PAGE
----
– Risk of retaliaton – studies show that batterers escalate
     violence if the partner seeks help or makes plans to leave
   – Takes away autonomy
• JAHCO (Joint Commission of Accreditation of
  Health Care Organization) requires EDs to have
  formal policies, procedures, and education in
  place specifically aimed at domestic violence.
   – In-hospital services
   – Referral lists
     •   Battered women’s shelters
     •   Criminal justice agencies
     •   Mental health agencies
     •   Providers of legal services
     •   General social services
• Healthcare workers often fail to identify or
  respond to domestic violence
• In a study of domestic violence in ED patients:
  – 40% of cases of known domestic violence, physicians
    made no response to the issue
  – In 92% of the cases, physicians made no referral for
    the abuse

• Results of a survey of 1,000 abused women
  showed they ranked healthcare professionals
  lowest in effectiveness in assisting them after
  battered women’s shelters, social service
  workers, clergy, police and lawyers.


  Bowker, et al., 1987
             Barriers to Identification

• A study of California EDs:
  – 23% provided an educational session on
    domestic violence for staff
  – 6% provided education for residents
  – 20% of Psychiatry residents received training
    in domestic violence




   McLoughlin, et al., 1993
            Barriers to Identification

• Lack of education of practicing physicians
  impedes identification and referral of victims.
  (Sisley, et al., 1999)


• Medical students with no ATLS training
  demonstrated better initial knowledge about
  domestic violence than groups of surgeons and
  ER physicians with previous ATLS training. (Davis,
  et al., 2000)
      Other Barriers to Identification

• Physician frustration over victims perceived
  unwillingness to leave the abusive partner
  – Lack of education regarding appropriate time course
• Lack of confidence in successful intervention
• Lack of resources
  – Fragmentation of community services
  – Overcrowded or underfunded shelters
Increasing Awareness and Detection of
          Domestic Violence
• Develop a curriculum for medical students,
  residents and physicians already in practice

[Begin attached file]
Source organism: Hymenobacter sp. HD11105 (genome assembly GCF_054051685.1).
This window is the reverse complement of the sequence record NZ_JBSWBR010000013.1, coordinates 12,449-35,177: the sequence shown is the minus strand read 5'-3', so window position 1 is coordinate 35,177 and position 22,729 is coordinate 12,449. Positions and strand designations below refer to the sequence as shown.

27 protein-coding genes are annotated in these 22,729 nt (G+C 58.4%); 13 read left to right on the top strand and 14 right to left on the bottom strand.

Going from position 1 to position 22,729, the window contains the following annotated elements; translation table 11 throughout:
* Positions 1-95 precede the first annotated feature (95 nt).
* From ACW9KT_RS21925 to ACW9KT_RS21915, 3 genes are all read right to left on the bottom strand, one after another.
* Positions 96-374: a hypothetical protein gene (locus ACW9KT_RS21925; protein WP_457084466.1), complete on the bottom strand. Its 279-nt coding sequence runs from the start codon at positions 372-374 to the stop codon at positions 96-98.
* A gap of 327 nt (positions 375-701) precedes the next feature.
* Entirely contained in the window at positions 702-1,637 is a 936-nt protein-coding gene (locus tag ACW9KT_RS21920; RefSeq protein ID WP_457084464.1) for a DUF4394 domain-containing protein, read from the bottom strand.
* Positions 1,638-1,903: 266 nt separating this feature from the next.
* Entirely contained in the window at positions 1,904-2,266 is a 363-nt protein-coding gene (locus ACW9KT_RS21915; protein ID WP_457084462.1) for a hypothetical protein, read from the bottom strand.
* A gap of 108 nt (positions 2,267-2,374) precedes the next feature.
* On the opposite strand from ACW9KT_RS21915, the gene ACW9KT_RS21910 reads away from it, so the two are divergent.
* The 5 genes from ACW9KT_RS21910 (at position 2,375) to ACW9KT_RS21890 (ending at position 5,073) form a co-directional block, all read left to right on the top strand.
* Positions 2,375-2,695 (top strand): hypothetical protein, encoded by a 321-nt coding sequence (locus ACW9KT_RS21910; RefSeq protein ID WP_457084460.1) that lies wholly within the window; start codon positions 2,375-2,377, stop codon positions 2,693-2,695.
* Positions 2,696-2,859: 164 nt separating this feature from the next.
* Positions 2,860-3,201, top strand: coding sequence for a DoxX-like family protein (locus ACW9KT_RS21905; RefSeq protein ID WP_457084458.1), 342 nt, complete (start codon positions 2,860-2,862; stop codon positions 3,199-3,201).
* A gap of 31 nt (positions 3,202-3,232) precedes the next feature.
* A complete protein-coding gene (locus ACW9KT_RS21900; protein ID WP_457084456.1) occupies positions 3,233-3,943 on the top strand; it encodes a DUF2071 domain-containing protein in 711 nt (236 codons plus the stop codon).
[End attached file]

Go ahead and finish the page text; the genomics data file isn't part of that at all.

–   Epidemiology
  –   How to recognize behaviors
  –   Universal screening
  –   Appropriate documentation
  –   How to make referrals to hospital and community
      resources
Increasing Awareness and Detection of
          Domestic Violence
• Institute and support a policy of universal screening
   – Incorporate into standard H&P
• Promote the development of hospital based DV programs
• Advocate for increasing the number of beds or the funding for
  shelters
• Develop interventions programs for children who witness
  domestic violence
• Promote the development of treatment programs for the
  perpetrators
• Support the development of a national database for compiling
  domestic violence data
                             Referral and Educational Resources:
Family Abuse Prevention Council at Stanford: (for forms, reporting protocols, screening tools, etc.)
                                           http://domesticabuse.stanford.edu
                                             http://elderabuse.stanford.edu
                                              http://childabuse.stanford.edu
Hotlines (24/7):
Asian Women’s Home; 408-975-2739
California Youth Crisis Line: 800-843-5200
LGBT Partner Abuse/ Hate Crimes Hotline: 415-333-4357
Mid-Peninsula YWCA Rape:
              North County: 650-493-7273
              Central: 408-287-3000
              South County: 408-779-2115
National Domestic Violence Hotline: 800-799-7233 (140 languages available)
National Teen Dating Abuse Hotline: 866-331-9474
Next Door Solutions to DV (24 Hour Hotline): 408-279-2962 (English & Spanish)
Rape Crisis Hotline: local: 650-493-7273; national: 800-656-HOPE (4673)
Suicide & Crisis Hotline: 408-279-3312
Support Network for Battered Women: 800-572-2782

IPV Services & Referrals:
Catholic Charities: 408-944-0469
Community Solutions: 408-683-4118
Family Violence Center: 408-277-3700
Next Door Solutions to DV: 408-501-7550; www.nextdoor.org
Support Network for Battered Women: 408-541-6100
http://sexualasault.stanford.edu
http://relationshipabuse.stanford.edu

Santa Clara County Agencies:
SC County Police Dept: 408-277-3700
Victim Witness Assistance: 408-295-2656
Victim Notification System (info on inmate’s release): 800-464-3568